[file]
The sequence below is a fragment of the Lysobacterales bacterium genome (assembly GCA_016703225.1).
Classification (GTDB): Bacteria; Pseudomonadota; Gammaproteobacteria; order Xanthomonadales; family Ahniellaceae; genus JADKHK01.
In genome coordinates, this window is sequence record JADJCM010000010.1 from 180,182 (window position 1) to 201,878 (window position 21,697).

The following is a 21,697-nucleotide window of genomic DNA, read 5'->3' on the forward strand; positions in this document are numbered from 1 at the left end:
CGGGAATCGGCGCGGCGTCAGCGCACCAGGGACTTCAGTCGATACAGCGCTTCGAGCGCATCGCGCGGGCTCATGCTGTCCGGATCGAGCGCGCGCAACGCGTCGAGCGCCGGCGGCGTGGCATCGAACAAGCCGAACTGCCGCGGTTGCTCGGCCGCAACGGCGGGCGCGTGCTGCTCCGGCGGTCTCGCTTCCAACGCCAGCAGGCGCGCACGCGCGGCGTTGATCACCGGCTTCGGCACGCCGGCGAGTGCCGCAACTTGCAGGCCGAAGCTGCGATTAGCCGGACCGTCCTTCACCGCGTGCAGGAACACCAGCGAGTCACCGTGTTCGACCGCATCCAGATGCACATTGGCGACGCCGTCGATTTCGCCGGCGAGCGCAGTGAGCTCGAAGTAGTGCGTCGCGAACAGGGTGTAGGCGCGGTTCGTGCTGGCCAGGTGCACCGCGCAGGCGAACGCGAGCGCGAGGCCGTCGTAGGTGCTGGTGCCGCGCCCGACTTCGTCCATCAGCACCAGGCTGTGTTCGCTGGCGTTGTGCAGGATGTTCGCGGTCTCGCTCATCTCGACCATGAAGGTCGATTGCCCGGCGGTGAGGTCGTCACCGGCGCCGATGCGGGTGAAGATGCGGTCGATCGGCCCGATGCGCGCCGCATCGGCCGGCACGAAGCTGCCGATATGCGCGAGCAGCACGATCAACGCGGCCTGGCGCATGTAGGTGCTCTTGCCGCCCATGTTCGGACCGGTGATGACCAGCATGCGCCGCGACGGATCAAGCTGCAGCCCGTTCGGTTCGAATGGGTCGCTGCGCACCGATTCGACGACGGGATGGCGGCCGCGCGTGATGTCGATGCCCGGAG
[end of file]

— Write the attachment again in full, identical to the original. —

The sequence below is a fragment of the Lysobacterales bacterium genome (assembly GCA_016703225.1).
Classification (GTDB): Bacteria; Pseudomonadota; Gammaproteobacteria; order Xanthomonadales; family Ahniellaceae; genus JADKHK01.
In genome coordinates, this window is sequence record JADJCM010000010.1 from 180,182 (window position 1) to 201,878 (window position 21,697).

The following is a 21,697-nucleotide window of genomic DNA, read 5'->3' on the forward strand; positions in this document are numbered from 1 at the left end:
CGGGAATCGGCGCGGCGTCAGCGCACCAGGGACTTCAGTCGATACAGCGCTTCGAGCGCATCGCGCGGGCTCATGCTGTCCGGATCGAGCGCGCGCAACGCGTCGAGCGCCGGCGGCGTGGCATCGAACAAGCCGAACTGCCGCGGTTGCTCGGCCGCAACGGCGGGCGCGTGCTGCTCCGGCGGTCTCGCTTCCAACGCCAGCAGGCGCGCACGCGCGGCGTTGATCACCGGCTTCGGCACGCCGGCGAGTGCCGCAACTTGCAGGCCGAAGCTGCGATTAGCCGGACCGTCCTTCACCGCGTGCAGGAACACCAGCGAGTCACCGTGTTCGACCGCATCCAGATGCACATTGGCGACGCCGTCGATTTCGCCGGCGAGCGCAGTGAGCTCGAAGTAGTGCGTCGCGAACAGGGTGTAGGCGCGGTTCGTGCTGGCCAGGTGCACCGCGCAGGCGAACGCGAGCGCGAGGCCGTCGTAGGTGCTGGTGCCGCGCCCGACTTCGTCCATCAGCACCAGGCTGTGTTCGCTGGCGTTGTGCAGGATGTTCGCGGTCTCGCTCATCTCGACCATGAAGGTCGATTGCCCGGCGGTGAGGTCGTCACCGGCGCCGATGCGGGTGAAGATGCGGTCGATCGGCCCGATGCGCGCCGCATCGGCCGGCACGAAGCTGCCGATATGCGCGAGCAGCACGATCAACGCGGCCTGGCGCATGTAGGTGCTCTTGCCGCCCATGTTCGGACCGGTGATGACCAGCATGCGCCGCGACGGATCAAGCTGCAGCCCGTTCGGTTCGAATGGGTCGCTGCGCACCGATTCGACGACGGGATGGCGGCCGCGCGTGATGTCGATGCCCGGAG